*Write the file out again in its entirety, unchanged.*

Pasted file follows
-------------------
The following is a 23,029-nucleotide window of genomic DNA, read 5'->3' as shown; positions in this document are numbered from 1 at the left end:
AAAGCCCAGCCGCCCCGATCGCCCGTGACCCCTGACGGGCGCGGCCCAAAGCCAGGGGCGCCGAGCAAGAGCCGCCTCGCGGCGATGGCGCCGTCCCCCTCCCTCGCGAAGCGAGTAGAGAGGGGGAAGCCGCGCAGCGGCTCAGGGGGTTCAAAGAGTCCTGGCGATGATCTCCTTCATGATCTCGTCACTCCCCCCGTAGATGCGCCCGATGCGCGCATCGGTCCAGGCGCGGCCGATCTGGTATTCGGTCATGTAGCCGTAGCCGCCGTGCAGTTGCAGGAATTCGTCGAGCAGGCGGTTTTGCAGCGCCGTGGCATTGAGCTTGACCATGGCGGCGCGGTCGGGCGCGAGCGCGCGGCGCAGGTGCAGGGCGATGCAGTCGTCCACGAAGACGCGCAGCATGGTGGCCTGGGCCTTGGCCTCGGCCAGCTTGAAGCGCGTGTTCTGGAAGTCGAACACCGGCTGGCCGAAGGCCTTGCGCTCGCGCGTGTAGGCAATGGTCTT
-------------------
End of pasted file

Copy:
The following is a 23,029-nucleotide window of genomic DNA, read 5'->3' as shown; positions in this document are numbered from 1 at the left end:
AAAGCCCAGCCGCCCCGATCGCCCGTGACCCCTGACGGGCGCGGCCCAAAGCCAGGGGCGCCGAGCAAGAGCCGCCTCGCGGCGATGGCGCCGTCCCCCTCCCTCGCGAAGCGAGTAGAGAGGGGGAAGCCGCGCAGCGGCTCAGGGGGTTCAAAGAGTCCTGGCGATGATCTCCTTCATGATCTCGTCACTCCCCCCGTAGATGCGCCCGATGCGCGCATCGGTCCAGGCGCGGCCGATCTGGTATTCGGTCATGTAGCCGTAGCCGCCGTGCAGTTGCAGGAATTCGTCGAGCAGGCGGTTTTGCAGCGCCGTGGCATTGAGCTTGACCATGGCGGCGCGGTCGGGCGCGAGCGCGCGGCGCAGGTGCAGGGCGATGCAGTCGTCCACGAAGACGCGCAGCATGGTGGCCTGGGCCTTGGCCTCGGCCAGCTTGAAGCGCGTGTTCTGGAAGTCGAACACCGGCTGGCCGAAGGCCTTGCGCTCGCGCGTGTAGGCAATGGTCTT